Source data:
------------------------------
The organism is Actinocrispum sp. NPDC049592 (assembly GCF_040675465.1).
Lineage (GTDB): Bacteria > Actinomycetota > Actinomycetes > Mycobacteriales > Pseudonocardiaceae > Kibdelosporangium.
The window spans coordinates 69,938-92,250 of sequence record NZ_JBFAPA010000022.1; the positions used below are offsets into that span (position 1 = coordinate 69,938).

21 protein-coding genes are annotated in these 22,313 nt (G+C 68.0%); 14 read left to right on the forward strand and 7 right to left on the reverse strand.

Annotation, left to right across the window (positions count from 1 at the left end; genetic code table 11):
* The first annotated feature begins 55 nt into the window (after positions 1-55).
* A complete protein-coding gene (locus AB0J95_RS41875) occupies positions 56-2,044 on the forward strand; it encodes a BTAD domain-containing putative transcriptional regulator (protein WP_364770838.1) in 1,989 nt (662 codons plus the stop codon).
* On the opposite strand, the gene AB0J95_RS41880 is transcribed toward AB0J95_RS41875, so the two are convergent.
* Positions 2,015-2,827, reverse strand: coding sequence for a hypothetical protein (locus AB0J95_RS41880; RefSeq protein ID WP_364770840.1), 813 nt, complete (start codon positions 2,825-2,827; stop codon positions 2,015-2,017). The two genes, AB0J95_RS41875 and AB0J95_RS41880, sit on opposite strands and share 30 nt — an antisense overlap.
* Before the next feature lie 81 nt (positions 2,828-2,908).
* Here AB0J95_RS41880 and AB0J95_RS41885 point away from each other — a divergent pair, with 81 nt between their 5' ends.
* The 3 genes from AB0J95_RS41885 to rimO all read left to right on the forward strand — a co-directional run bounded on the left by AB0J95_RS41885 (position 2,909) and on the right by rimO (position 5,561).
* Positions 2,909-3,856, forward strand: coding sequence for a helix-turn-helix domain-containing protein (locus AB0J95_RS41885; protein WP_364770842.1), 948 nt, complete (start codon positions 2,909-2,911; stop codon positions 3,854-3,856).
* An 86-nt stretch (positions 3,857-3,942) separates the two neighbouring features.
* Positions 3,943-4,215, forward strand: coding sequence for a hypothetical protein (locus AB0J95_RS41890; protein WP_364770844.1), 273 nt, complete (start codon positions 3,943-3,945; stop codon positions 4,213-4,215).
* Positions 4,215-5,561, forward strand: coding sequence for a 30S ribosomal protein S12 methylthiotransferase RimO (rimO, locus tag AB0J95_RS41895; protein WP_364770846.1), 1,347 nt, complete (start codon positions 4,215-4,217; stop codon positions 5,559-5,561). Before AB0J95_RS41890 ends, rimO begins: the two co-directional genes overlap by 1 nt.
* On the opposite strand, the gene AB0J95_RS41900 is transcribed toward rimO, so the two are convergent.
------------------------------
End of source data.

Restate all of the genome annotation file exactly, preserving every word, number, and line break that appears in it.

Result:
The organism is Actinocrispum sp. NPDC049592 (assembly GCF_040675465.1).
Lineage (GTDB): Bacteria > Actinomycetota > Actinomycetes > Mycobacteriales > Pseudonocardiaceae > Kibdelosporangium.
The window spans coordinates 69,938-92,250 of sequence record NZ_JBFAPA010000022.1; the positions used below are offsets into that span (position 1 = coordinate 69,938).

21 protein-coding genes are annotated in these 22,313 nt (G+C 68.0%); 14 read left to right on the forward strand and 7 right to left on the reverse strand.

Annotation, left to right across the window (positions count from 1 at the left end; genetic code table 11):
* The first annotated feature begins 55 nt into the window (after positions 1-55).
* A complete protein-coding gene (locus AB0J95_RS41875) occupies positions 56-2,044 on the forward strand; it encodes a BTAD domain-containing putative transcriptional regulator (protein WP_364770838.1) in 1,989 nt (662 codons plus the stop codon).
* On the opposite strand, the gene AB0J95_RS41880 is transcribed toward AB0J95_RS41875, so the two are convergent.
* Positions 2,015-2,827, reverse strand: coding sequence for a hypothetical protein (locus AB0J95_RS41880; RefSeq protein ID WP_364770840.1), 813 nt, complete (start codon positions 2,825-2,827; stop codon positions 2,015-2,017). The two genes, AB0J95_RS41875 and AB0J95_RS41880, sit on opposite strands and share 30 nt — an antisense overlap.
* Before the next feature lie 81 nt (positions 2,828-2,908).
* Here AB0J95_RS41880 and AB0J95_RS41885 point away from each other — a divergent pair, with 81 nt between their 5' ends.
* The 3 genes from AB0J95_RS41885 to rimO all read left to right on the forward strand — a co-directional run bounded on the left by AB0J95_RS41885 (position 2,909) and on the right by rimO (position 5,561).
* Positions 2,909-3,856, forward strand: coding sequence for a helix-turn-helix domain-containing protein (locus AB0J95_RS41885; protein WP_364770842.1), 948 nt, complete (start codon positions 2,909-2,911; stop codon positions 3,854-3,856).
* An 86-nt stretch (positions 3,857-3,942) separates the two neighbouring features.
* Positions 3,943-4,215, forward strand: coding sequence for a hypothetical protein (locus AB0J95_RS41890; protein WP_364770844.1), 273 nt, complete (start codon positions 3,943-3,945; stop codon positions 4,213-4,215).
* Positions 4,215-5,561, forward strand: coding sequence for a 30S ribosomal protein S12 methylthiotransferase RimO (rimO, locus tag AB0J95_RS41895; protein WP_364770846.1), 1,347 nt, complete (start codon positions 4,215-4,217; stop codon positions 5,559-5,561). Before AB0J95_RS41890 ends, rimO begins: the two co-directional genes overlap by 1 nt.
* On the opposite strand, the gene AB0J95_RS41900 is transcribed toward rimO, so the two are convergent.